“We can make two possible mistakes. We can simply assume everyone wants to have sex with everyone else, all the time; which is untrue and could not be monitored at all. Or we can pretend that it’s all a joke, because ‘nobody would do something like that.’ That’s a fool’s errand indeed. So I suspect it means we’ll be needing a lot more chaperones from here on out.” —“Medical Chaperones in a Brave New World,” by Edwin Leap, MD, edwinleap.com, April 14, 2015
Revelations of sexual misconduct have recently been making headlines with shocking regularity. Like all boundary violations, these stories are, at their core, about the abuse of power. How society will respond remains to be seen. In the world of health care, the response to such abuse has increasingly involved the use of medical chaperones. So while we have touched on the subject in earlier issues, we felt the time had come to focus our full attention on the questions swirling around physicians’ use of chaperones.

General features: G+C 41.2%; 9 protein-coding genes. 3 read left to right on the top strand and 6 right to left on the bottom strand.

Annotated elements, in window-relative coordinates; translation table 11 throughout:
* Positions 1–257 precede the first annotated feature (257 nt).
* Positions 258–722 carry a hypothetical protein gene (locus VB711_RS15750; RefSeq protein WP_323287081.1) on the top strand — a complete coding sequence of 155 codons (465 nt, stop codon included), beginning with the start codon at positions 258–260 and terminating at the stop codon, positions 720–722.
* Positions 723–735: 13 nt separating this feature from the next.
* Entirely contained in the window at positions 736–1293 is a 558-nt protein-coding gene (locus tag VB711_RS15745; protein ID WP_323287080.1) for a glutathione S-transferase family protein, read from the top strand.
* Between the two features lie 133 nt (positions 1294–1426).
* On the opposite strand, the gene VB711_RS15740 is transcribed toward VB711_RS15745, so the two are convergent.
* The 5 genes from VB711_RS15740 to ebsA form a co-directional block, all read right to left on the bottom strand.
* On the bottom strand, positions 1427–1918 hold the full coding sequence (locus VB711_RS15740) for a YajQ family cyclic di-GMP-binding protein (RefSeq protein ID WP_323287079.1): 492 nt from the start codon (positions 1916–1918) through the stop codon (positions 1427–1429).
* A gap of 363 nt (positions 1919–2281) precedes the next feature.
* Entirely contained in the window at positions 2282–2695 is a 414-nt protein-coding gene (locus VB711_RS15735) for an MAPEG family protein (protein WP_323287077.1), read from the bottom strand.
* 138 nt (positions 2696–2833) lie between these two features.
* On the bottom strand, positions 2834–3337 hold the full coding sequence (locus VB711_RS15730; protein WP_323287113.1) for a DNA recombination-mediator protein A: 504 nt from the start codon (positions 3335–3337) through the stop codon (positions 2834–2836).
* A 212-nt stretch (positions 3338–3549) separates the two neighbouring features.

The blogs below bring together information from a wide range of sources, both in this country and abroad (the UK health care system, in particular, has devoted a great deal of attention to the use of chaperones). We hope you find the issue enlightening and that you’ll share any questions and comments with us.